The Barbados Co-operative Credit Union League (BCCUL) is distancing itself from a recent call by one of its former presidents for credit union members to vote for the Democratic Labour Party (DLP) in the May 24 general election.
The BCCUL said while it respects everyone’s right to vote for any candidate they deemed fit, the BCCUL was not in support of influencing anyone’s vote.
On Friday, longstanding member of the credit union movement Ashton Turney told Barbados TODAY he welcomed promises made by the DLP in its manifesto, to introduce a suite of relief measures aimed at the credit union movement.
Among the measures, the DLP pledged that should it emerge victorious in the poll on Thursday, it will remove the asset tax on cooperatives which it introduced in 2014; re-introduce the income tax deduction for credit union share and deposits; provide insurance on deposits at cooperatives; and support the establishment of a credit union owned and operated commercial bank.
As such, Turney, who is a former president of the BCCUL as well as the Barbados Workers Union Cooperative Credit Union, said he believed the membership of the credit union movement would increase as a result.
“I am saying based on this as a former president of my credit union and also the league, I am of the view that the membership of the movement should vote for the DLP so that they can benefit from these measures,” Turney said.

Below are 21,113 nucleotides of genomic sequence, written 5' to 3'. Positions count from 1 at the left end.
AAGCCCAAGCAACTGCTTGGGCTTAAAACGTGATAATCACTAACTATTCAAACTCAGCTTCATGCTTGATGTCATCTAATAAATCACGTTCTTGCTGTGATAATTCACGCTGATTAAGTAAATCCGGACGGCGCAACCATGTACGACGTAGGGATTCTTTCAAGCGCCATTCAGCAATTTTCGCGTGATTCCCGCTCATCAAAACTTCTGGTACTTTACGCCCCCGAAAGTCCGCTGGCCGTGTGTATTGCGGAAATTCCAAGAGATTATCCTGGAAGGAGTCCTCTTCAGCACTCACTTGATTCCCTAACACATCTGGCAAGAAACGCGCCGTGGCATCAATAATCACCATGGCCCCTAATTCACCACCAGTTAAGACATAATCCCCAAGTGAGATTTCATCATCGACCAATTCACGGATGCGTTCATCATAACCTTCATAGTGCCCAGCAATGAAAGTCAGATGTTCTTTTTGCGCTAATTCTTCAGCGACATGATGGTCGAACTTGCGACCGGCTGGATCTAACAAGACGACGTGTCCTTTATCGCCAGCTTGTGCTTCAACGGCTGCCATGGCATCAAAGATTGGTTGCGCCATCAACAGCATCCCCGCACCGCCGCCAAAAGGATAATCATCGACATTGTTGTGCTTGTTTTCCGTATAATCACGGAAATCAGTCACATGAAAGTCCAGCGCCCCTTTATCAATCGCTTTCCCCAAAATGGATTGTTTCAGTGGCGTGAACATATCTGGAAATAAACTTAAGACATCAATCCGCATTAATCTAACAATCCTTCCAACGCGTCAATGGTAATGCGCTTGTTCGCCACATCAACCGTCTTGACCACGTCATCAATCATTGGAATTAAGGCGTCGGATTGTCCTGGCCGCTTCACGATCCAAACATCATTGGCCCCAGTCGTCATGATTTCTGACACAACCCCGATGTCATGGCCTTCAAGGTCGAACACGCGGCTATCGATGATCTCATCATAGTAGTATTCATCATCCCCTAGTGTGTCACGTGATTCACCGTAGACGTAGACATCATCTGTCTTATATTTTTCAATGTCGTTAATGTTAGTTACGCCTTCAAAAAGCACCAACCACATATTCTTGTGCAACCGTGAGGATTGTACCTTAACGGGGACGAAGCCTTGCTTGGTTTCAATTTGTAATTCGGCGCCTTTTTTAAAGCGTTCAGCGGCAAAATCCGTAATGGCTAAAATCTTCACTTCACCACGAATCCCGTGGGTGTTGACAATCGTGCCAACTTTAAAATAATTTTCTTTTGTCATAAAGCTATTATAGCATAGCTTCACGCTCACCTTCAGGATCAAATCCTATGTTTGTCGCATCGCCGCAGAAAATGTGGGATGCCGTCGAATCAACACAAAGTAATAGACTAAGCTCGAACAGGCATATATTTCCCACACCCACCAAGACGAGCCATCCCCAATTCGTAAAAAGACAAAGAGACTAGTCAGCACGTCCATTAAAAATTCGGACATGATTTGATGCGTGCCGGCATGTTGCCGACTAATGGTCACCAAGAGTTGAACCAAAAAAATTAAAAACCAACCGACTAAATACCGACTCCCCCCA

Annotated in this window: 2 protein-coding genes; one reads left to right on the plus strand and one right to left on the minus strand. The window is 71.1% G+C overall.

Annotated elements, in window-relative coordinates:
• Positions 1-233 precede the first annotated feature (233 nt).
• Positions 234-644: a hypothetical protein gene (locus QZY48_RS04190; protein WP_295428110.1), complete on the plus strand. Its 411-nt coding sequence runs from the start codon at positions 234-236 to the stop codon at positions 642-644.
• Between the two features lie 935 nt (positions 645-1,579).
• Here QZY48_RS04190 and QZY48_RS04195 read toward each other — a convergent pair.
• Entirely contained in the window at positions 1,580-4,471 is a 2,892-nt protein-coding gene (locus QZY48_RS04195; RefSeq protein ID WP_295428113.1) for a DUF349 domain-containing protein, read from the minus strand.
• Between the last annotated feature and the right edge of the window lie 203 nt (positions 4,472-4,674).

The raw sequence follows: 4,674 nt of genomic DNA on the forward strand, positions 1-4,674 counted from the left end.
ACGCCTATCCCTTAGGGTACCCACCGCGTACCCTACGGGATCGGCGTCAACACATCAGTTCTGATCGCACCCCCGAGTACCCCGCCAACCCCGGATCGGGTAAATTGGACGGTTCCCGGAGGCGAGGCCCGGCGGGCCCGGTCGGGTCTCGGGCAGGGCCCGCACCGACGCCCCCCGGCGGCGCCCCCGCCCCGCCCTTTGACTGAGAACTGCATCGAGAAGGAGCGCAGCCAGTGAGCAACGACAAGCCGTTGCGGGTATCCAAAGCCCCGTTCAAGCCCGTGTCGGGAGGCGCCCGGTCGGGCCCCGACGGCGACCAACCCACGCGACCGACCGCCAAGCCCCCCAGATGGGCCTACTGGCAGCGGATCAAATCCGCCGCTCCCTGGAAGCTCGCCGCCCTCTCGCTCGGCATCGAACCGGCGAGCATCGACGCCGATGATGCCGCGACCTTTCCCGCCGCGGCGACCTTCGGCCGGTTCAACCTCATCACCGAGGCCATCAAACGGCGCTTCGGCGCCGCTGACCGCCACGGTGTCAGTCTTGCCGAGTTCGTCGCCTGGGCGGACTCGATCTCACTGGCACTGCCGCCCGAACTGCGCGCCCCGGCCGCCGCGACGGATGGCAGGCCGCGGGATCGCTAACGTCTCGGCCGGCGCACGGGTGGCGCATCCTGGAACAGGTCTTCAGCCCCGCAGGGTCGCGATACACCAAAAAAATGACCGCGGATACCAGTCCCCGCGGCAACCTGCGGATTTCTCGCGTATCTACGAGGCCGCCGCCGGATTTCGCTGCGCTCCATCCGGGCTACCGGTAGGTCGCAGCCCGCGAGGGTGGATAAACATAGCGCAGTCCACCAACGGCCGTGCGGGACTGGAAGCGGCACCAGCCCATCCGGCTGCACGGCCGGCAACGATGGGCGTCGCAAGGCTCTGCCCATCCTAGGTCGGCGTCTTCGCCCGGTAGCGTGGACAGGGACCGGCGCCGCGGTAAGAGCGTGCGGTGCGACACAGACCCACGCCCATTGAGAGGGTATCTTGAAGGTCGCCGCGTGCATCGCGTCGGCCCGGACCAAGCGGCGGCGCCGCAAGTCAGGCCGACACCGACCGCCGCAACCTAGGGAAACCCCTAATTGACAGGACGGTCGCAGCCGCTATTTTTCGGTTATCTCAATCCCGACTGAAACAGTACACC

However, in a clear-the-air statement this afternoon, the BCCUL said while it “continues to respect the opinions of our members, we wish to reiterate in the spirit of democracy and fairness, that Mr Turney’s opinion does not represent the views of the BCCUL as a whole”.
“While Mr Turney and indeed all members of the credit union movement are free to exercise their democratic right to vote for any candidate or party they deem fit, we wish to reiterate that the BCCUL is in no way endeavouring to sway its members in support of any political entity. It is critical to ensure that the credit union movement maintains its integrity as a politically unbiased financial body; and although members may express their personal views, such are not to be attributed to or affiliated with the BCCUL,” it stressed.
However, the BCCUL suggested that it also welcomed the announced measures to benefit the credit union movement.
“Our policy has always been one of openness and transparency, and while we support any measures proposed to help credit unions, we cannot impose any partisan preferences or beliefs – or use our influence for that matter – to give credit to one or discredit another political party, especially during a political campaign,” the BCCUL explained.
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